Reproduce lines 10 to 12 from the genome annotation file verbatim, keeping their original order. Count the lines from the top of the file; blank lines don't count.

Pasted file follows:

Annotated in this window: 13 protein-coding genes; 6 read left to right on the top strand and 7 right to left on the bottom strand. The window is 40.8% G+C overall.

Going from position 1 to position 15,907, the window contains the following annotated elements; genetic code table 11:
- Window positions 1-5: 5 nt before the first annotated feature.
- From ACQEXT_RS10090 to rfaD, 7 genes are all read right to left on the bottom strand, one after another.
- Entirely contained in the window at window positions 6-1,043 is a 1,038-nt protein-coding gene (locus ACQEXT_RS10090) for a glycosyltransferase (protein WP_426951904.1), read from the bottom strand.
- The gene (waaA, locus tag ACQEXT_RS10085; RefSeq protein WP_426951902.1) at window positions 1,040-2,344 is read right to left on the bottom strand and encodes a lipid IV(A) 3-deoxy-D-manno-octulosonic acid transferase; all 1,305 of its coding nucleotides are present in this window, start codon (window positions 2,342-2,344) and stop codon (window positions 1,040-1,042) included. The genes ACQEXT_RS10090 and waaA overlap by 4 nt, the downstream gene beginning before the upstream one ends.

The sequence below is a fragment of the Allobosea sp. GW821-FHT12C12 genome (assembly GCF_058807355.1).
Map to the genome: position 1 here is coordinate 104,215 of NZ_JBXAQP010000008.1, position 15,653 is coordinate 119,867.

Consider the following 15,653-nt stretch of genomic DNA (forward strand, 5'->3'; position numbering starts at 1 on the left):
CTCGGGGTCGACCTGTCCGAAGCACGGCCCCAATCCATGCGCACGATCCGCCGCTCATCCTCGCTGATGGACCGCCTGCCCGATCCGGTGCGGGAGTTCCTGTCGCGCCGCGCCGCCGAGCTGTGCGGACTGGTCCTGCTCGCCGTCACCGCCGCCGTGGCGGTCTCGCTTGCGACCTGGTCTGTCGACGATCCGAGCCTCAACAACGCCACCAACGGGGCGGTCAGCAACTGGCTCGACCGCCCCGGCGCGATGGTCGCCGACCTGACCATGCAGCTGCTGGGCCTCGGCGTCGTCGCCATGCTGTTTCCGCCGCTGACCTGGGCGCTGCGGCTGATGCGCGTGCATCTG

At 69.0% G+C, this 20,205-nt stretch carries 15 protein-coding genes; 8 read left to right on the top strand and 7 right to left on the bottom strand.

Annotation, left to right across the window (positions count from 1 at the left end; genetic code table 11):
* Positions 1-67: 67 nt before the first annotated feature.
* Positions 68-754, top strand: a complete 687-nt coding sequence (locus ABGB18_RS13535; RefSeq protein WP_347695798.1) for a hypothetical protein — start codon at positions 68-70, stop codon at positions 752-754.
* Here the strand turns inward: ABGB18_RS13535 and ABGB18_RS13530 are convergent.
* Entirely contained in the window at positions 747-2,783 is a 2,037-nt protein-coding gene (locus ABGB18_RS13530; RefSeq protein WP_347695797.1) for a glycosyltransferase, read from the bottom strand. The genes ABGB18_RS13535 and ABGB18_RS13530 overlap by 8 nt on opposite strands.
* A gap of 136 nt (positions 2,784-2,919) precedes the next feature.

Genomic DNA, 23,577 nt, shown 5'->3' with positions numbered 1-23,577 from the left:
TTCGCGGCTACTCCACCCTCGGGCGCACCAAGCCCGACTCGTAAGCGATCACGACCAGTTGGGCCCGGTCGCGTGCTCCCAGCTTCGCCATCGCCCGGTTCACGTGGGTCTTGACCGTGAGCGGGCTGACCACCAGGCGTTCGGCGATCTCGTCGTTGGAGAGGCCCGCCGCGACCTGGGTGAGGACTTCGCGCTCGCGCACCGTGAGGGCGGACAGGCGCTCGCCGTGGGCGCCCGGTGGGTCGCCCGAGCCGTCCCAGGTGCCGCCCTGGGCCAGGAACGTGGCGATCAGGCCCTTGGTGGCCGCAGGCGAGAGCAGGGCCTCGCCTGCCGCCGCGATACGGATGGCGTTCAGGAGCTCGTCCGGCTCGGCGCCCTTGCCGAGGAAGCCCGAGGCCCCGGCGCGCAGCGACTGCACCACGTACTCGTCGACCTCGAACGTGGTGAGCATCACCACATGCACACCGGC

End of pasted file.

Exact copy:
CTCGGGGTCGACCTGTCCGAAGCACGGCCCCAATCCATGCGCACGATCCGCCGCTCATCCTCGCTGATGGACCGCCTGCCCGATCCGGTGCGGGAGTTCCTGTCGCGCCGCGCCGCCGAGCTGTGCGGACTGGTCCTGCTCGCCGTCACCGCCGCCGTGGCGGTCTCGCTTGCGACCTGGTCTGTCGACGATCCGAGCCTCAACAACGCCACCAACGGGGCGGTCAGCAACTGGCTCGACCGCCCCGGCGCGATGGTCGCCGACCTGACCATGCAGCTGCTGGGCCTCGGCGTCGTCGCCATGCTGTTTCCGCCGCTGACCTGGGCGCTGCGGCTGATGCGCGTGCATCTG

At 69.0% G+C, this 20,205-nt stretch carries 15 protein-coding genes; 8 read left to right on the top strand and 7 right to left on the bottom strand.

Annotation, left to right across the window (positions count from 1 at the left end; genetic code table 11):